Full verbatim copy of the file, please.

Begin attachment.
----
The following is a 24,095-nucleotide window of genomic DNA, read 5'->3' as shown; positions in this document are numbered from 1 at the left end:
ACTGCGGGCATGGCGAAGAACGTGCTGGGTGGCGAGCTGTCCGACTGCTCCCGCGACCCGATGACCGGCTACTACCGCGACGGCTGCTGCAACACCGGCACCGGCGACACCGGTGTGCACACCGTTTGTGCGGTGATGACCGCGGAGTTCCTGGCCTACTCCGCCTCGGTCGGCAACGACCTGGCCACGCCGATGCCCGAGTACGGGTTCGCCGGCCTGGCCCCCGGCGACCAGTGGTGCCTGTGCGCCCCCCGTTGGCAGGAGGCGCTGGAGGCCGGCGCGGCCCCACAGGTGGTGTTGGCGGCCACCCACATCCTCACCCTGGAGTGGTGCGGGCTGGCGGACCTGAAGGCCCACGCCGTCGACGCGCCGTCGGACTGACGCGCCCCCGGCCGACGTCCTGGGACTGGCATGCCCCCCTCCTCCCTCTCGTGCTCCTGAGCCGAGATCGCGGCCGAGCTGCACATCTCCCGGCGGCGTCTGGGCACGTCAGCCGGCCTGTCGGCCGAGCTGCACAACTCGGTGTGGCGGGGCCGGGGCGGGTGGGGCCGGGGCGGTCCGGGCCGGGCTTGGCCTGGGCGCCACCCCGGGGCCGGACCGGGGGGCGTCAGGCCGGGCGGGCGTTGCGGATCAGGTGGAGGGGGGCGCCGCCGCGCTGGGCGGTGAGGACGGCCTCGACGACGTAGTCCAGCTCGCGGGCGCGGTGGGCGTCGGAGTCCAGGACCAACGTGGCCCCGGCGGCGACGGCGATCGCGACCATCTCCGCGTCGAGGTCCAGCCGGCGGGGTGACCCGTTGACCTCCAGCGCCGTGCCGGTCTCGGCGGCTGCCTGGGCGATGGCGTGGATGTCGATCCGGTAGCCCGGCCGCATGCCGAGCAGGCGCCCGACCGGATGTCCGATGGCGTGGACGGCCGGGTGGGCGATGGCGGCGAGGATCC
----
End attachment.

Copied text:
The following is a 24,095-nucleotide window of genomic DNA, read 5'->3' as shown; positions in this document are numbered from 1 at the left end:
ACTGCGGGCATGGCGAAGAACGTGCTGGGTGGCGAGCTGTCCGACTGCTCCCGCGACCCGATGACCGGCTACTACCGCGACGGCTGCTGCAACACCGGCACCGGCGACACCGGTGTGCACACCGTTTGTGCGGTGATGACCGCGGAGTTCCTGGCCTACTCCGCCTCGGTCGGCAACGACCTGGCCACGCCGATGCCCGAGTACGGGTTCGCCGGCCTGGCCCCCGGCGACCAGTGGTGCCTGTGCGCCCCCCGTTGGCAGGAGGCGCTGGAGGCCGGCGCGGCCCCACAGGTGGTGTTGGCGGCCACCCACATCCTCACCCTGGAGTGGTGCGGGCTGGCGGACCTGAAGGCCCACGCCGTCGACGCGCCGTCGGACTGACGCGCCCCCGGCCGACGTCCTGGGACTGGCATGCCCCCCTCCTCCCTCTCGTGCTCCTGAGCCGAGATCGCGGCCGAGCTGCACATCTCCCGGCGGCGTCTGGGCACGTCAGCCGGCCTGTCGGCCGAGCTGCACAACTCGGTGTGGCGGGGCCGGGGCGGGTGGGGCCGGGGCGGTCCGGGCCGGGCTTGGCCTGGGCGCCACCCCGGGGCCGGACCGGGGGGCGTCAGGCCGGGCGGGCGTTGCGGATCAGGTGGAGGGGGGCGCCGCCGCGCTGGGCGGTGAGGACGGCCTCGACGACGTAGTCCAGCTCGCGGGCGCGGTGGGCGTCGGAGTCCAGGACCAACGTGGCCCCGGCGGCGACGGCGATCGCGACCATCTCCGCGTCGAGGTCCAGCCGGCGGGGTGACCCGTTGACCTCCAGCGCCGTGCCGGTCTCGGCGGCTGCCTGGGCGATGGCGTGGATGTCGATCCGGTAGCCCGGCCGCATGCCGAGCAGGCGCCCGACCGGATGTCCGATGGCGTGGACGGCCGGGTGGGCGATGGCGGCGAGGATCC